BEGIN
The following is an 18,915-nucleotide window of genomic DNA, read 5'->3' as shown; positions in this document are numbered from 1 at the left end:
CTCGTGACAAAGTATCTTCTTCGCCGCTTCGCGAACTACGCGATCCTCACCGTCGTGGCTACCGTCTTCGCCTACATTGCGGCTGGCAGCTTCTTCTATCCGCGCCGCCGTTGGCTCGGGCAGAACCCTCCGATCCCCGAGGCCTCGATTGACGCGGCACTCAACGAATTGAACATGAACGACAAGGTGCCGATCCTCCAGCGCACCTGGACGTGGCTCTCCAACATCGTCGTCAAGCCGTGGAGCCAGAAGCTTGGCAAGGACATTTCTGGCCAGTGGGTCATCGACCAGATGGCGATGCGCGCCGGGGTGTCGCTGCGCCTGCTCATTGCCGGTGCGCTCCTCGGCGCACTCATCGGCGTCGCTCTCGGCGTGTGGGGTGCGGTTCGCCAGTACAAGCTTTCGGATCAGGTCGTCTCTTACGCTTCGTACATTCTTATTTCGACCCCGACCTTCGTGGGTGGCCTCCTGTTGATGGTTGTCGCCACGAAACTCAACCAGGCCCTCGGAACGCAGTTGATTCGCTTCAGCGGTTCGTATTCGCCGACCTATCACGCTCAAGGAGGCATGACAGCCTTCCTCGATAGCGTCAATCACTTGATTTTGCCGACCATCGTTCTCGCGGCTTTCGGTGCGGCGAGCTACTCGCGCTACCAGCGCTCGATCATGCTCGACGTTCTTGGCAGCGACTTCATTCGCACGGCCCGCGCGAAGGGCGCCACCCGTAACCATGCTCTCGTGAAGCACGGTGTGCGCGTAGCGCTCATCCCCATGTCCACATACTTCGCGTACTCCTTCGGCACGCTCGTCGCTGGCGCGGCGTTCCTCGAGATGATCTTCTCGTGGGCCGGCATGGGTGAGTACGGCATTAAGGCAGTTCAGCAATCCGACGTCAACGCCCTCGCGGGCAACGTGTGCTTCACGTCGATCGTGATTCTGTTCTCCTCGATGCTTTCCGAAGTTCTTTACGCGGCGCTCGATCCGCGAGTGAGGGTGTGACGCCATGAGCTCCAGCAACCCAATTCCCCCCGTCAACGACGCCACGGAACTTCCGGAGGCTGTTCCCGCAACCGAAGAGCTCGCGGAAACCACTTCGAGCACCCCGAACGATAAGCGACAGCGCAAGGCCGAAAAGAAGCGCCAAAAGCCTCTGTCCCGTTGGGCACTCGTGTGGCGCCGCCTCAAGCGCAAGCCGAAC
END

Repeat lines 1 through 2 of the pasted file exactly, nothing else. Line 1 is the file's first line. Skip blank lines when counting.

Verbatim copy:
The following is an 18,915-nucleotide window of genomic DNA, read 5'->3' as shown; positions in this document are numbered from 1 at the left end:
CTCGTGACAAAGTATCTTCTTCGCCGCTTCGCGAACTACGCGATCCTCACCGTCGTGGCTACCGTCTTCGCCTACATTGCGGCTGGCAGCTTCTTCTATCCGCGCCGCCGTTGGCTCGGGCAGAACCCTCCGATCCCCGAGGCCTCGATTGACGCGGCACTCAACGAATTGAACATGAACGACAAGGTGCCGATCCTCCAGCGCACCTGGACGTGGCTCTCCAACATCGTCGTCAAGCCGTGGAGCCAGAAGCTTGGCAAGGACATTTCTGGCCAGTGGGTCATCGACCAGATGGCGATGCGCGCCGGGGTGTCGCTGCGCCTGCTCATTGCCGGTGCGCTCCTCGGCGCACTCATCGGCGTCGCTCTCGGCGTGTGGGGTGCGGTTCGCCAGTACAAGCTTTCGGATCAGGTCGTCTCTTACGCTTCGTACATTCTTATTTCGACCCCGACCTTCGTGGGTGGCCTCCTGTTGATGGTTGTCGCCACGAAACTCAACCAGGCCCTCGGAACGCAGTTGATTCGCTTCAGCGGTTCGTATTCGCCGACCTATCACGCTCAAGGAGGCATGACAGCCTTCCTCGATAGCGTCAATCACTTGATTTTGCCGACCATCGTTCTCGCGGCTTTCGGTGCGGCGAGCTACTCGCGCTACCAGCGCTCGATCATGCTCGACGTTCTTGGCAGCGACTTCATTCGCACGGCCCGCGCGAAGGGCGCCACCCGTAACCATGCTCTCGTGAAGCACGGTGTGCGCGTAGCGCTCATCCCCATGTCCACATACTTCGCGTACTCCTTCGGCACGCTCGTCGCTGGCGCGGCGTTCCTCGAGATGATCTTCTCGTGGGCCGGCATGGGTGAGTACGGCATTAAGGCAGTTCAGCAATCCGACGTCAACGCCCTCGCGGGCAACGTGTGCTTCACGTCGATCGTGATTCTGTTCTCCTCGATGCTTTCCGAAGTTCTTTACGCGGCGCTCGATCCGCGAGTGAGGGTGTGACGCCATGAGCTCCAGCAACCCAATTCCCCCCGTCAACGACGCCACGGAACTTCCGGAGGCTGTTCCCGCAACCGAAGAGCTCGCGGAAACCACTTCGAGCACCCCGAACGATAAGCGACAGCGCAAGGCCGAAAAGAAGCGCCAAAAGCCTCTGTCCCGTTGGGCACTCGTGTGGCGCCGCCTCAAGCGCAAGCCGAAC